Thursday, 10 December 2015

Chicago marathoners: where do they come from?

In an apparent mini-series of marathon maps, today I plotted the travel origin for runners of the 2014 Chicago marathon. I colour-coded separately for states, Canadian provinces, and international countries. Hover over each region to find out how many travelled from that location in order to race.

Why did I choose the Chicago marathon in particular? Two reasons:

1) It's a large, international-friendly race, which makes such a global map worth plotting

2) There's a comprehensive Google spreadsheet for all the data, which is not always easy to find.

I'm not sure if you can learn anything too deep from this data. I was maybe a little surprised just how many racers are local; 42% of all Chicago marathon runners come from the state of Illinois. On an international scale, an unexpectedly large contingent of Brazilians came to race (361), more than from any single European country. No jet lag, which is a plus, but I thought those from Brazil had tougher visa conditions than Europeans to travel stateside, but perhaps that doesn't matter for a race like this. Also there are many marathon races to choose from in Europe, with comparatively fewer in South American cities. Anyhow, it reminds me I'd like to go visit Argentina again sometime soon.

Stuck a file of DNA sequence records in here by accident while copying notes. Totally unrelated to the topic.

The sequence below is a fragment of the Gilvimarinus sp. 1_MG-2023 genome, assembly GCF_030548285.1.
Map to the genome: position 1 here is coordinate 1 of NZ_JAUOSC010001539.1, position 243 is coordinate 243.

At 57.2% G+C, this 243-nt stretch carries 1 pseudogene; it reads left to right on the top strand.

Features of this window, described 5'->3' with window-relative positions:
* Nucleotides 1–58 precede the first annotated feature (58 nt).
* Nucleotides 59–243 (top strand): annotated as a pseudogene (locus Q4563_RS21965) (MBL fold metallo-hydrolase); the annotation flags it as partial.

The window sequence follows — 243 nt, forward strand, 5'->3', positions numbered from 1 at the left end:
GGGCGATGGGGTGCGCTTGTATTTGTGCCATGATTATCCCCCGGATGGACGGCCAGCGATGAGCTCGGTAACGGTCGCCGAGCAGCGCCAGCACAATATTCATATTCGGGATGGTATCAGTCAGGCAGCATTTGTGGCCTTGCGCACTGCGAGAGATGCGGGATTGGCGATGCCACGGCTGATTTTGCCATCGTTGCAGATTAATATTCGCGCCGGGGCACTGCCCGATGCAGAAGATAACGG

Sunday, 6 December 2015

A global map of major marathons

Using a newly-uncovered online tool called CartoDB (thanks Alex!), I assembled a map of all the marathons available at based on location and number of participants (in 2014). Some have a participation number of '0' because the actual number wasn't available to me.

My criteria was a minimum 50 500 runners, and/or a winning time (male) of 2:40-ish. I've included marathons that don't fit this criteria if they happen to be in an interesting place (such as Easter Island). Certainly there's also a few I've missed. Among those listed, it's surprising how many marathons can be found deep inside Siberia. Conversely, only a handful of registered marathons exist in the Rift Valley a.k.a. the heart of running. Might one even claim an inverse relation to marathon density and local talent?

Since it did not take much additional effort, I also included PM2.5 concentrations (μg/m3) at each marathon location. The WHO determined breathing values higher than 25 μg/mare 'less than ideal'. Perhaps factor that into your next 'destination' marathon (and if you'd like to see more discussion and a ranked list of clean-air marathons, check out the piece I wrote for Canadian Running).

Without further ado, here's the map. Click on individual races to get more info.

In case the above map does not survive, here's a static image: